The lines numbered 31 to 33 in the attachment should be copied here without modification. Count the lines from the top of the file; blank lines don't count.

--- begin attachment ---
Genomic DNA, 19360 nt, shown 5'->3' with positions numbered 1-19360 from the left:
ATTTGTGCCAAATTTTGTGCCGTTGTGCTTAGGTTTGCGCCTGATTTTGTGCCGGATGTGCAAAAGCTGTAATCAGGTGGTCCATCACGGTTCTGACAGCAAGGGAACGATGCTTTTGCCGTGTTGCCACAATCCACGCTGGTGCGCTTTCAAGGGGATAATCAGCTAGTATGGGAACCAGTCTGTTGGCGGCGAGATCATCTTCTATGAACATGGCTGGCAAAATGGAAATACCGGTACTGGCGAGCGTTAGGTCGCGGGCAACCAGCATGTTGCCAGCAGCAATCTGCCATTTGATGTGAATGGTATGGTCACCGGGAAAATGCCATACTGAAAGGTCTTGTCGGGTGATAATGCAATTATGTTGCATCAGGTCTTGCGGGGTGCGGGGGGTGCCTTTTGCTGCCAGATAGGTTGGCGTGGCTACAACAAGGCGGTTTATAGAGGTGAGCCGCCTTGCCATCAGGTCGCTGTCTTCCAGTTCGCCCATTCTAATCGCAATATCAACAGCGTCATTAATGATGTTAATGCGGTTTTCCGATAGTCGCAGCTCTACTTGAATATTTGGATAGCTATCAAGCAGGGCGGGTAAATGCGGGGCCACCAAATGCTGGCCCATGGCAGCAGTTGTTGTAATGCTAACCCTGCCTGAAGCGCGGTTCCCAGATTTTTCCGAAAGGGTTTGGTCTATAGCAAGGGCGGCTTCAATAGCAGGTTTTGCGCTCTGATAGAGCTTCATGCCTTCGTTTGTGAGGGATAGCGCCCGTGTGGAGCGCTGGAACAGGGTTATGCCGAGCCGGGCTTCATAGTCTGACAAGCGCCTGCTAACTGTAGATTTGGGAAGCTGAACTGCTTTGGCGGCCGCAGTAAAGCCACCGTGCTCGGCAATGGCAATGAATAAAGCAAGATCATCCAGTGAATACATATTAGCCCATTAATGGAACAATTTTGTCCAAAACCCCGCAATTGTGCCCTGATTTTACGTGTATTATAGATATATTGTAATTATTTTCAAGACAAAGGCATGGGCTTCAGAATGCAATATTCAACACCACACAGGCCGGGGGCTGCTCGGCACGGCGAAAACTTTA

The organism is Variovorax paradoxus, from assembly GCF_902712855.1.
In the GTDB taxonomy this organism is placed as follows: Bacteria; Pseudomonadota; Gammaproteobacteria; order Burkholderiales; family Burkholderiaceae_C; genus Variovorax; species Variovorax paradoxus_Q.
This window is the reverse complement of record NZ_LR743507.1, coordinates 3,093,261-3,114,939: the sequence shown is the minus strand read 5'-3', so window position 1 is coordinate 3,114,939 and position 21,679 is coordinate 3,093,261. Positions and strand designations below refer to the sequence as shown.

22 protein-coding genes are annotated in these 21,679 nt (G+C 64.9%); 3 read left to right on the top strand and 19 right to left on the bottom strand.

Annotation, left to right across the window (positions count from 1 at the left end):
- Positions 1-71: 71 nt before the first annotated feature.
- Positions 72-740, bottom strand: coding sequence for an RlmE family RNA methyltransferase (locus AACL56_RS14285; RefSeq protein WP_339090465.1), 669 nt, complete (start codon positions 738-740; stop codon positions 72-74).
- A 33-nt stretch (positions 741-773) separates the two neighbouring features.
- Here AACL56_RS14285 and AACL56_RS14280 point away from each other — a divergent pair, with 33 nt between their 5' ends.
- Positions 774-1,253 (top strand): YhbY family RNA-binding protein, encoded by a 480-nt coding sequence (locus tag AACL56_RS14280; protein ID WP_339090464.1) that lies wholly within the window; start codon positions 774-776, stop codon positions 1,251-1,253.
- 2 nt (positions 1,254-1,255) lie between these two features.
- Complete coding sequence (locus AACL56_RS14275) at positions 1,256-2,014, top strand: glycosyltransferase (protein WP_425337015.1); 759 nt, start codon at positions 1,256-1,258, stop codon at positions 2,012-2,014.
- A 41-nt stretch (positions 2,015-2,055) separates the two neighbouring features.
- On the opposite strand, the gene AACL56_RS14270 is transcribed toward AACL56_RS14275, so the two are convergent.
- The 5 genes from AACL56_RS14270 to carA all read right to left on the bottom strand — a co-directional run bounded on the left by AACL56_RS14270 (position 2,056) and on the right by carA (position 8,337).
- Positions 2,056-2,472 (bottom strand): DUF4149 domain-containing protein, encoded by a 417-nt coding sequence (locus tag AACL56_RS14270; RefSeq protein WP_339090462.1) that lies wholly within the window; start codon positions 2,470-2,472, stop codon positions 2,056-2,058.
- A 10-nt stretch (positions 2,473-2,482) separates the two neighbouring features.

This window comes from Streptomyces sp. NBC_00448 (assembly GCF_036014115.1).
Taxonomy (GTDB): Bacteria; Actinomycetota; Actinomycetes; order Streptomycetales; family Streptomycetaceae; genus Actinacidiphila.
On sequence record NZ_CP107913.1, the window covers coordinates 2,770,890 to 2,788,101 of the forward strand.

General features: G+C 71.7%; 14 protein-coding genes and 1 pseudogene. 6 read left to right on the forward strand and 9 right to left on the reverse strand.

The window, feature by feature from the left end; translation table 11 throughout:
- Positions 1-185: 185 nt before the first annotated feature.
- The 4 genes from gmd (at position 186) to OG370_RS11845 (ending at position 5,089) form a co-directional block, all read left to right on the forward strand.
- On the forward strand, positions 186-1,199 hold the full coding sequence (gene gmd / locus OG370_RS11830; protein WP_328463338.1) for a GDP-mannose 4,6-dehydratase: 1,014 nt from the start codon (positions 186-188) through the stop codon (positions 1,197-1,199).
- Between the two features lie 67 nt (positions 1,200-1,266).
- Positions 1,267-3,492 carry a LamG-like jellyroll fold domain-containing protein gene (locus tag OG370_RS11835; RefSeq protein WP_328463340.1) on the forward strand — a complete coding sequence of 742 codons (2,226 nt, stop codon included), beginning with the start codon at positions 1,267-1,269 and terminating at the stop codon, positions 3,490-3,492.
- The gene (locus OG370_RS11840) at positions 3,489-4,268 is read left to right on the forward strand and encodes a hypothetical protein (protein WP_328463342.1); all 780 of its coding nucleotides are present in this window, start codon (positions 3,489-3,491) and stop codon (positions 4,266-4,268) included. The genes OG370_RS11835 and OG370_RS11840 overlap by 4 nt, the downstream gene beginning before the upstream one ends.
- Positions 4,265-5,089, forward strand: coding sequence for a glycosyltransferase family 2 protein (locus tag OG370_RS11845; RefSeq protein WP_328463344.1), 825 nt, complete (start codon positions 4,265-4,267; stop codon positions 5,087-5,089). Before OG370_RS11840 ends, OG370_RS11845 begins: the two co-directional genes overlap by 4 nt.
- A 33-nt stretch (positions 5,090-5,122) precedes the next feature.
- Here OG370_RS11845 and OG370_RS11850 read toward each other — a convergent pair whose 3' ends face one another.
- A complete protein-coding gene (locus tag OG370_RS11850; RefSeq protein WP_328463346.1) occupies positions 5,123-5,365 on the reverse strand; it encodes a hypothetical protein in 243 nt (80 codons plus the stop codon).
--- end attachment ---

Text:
- Positions 4,265-5,089, forward strand: coding sequence for a glycosyltransferase family 2 protein (locus tag OG370_RS11845; RefSeq protein WP_328463344.1), 825 nt, complete (start codon positions 4,265-4,267; stop codon positions 5,087-5,089). Before OG370_RS11840 ends, OG370_RS11845 begins: the two co-directional genes overlap by 4 nt.
- A 33-nt stretch (positions 5,090-5,122) precedes the next feature.
- Here OG370_RS11845 and OG370_RS11850 read toward each other — a convergent pair whose 3' ends face one another.